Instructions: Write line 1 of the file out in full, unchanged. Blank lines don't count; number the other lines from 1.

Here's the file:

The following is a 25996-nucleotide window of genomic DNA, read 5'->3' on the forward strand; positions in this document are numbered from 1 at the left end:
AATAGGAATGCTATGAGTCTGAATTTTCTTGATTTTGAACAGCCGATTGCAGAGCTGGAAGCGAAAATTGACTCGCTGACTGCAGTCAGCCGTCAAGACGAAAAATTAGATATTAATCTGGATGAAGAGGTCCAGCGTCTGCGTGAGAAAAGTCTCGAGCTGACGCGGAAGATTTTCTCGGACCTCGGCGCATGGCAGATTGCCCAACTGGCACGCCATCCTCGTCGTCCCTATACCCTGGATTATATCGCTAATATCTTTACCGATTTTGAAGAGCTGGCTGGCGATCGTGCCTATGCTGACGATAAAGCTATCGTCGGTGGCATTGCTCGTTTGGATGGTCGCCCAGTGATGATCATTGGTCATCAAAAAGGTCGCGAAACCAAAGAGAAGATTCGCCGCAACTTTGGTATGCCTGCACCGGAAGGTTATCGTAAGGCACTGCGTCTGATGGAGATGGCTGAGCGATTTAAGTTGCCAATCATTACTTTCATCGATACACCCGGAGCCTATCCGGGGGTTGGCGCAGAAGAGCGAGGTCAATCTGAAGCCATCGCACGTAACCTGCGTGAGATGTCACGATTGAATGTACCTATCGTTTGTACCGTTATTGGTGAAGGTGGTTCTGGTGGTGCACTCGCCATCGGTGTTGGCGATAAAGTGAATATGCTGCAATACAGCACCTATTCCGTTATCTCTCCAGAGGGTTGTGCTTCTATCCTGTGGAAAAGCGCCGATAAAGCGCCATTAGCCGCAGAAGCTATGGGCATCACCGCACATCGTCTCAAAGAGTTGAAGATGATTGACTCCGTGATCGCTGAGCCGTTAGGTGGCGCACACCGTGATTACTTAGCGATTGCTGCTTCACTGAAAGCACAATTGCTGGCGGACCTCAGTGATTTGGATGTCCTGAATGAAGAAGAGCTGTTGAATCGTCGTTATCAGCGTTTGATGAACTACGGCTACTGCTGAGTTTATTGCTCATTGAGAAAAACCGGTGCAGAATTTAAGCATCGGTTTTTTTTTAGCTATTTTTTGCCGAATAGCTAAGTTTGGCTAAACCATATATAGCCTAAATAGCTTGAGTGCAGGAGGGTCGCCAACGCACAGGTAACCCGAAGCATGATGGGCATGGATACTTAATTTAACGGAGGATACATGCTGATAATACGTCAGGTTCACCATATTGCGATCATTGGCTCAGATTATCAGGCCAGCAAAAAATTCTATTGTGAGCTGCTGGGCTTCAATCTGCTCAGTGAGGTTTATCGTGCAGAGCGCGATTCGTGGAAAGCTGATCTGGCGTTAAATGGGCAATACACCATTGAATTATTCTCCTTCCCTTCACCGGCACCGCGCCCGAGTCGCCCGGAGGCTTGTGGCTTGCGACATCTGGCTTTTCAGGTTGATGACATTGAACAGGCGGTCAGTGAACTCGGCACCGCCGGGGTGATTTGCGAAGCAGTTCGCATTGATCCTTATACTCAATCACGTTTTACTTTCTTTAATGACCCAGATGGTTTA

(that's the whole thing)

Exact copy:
The following is a 25996-nucleotide window of genomic DNA, read 5'->3' on the forward strand; positions in this document are numbered from 1 at the left end: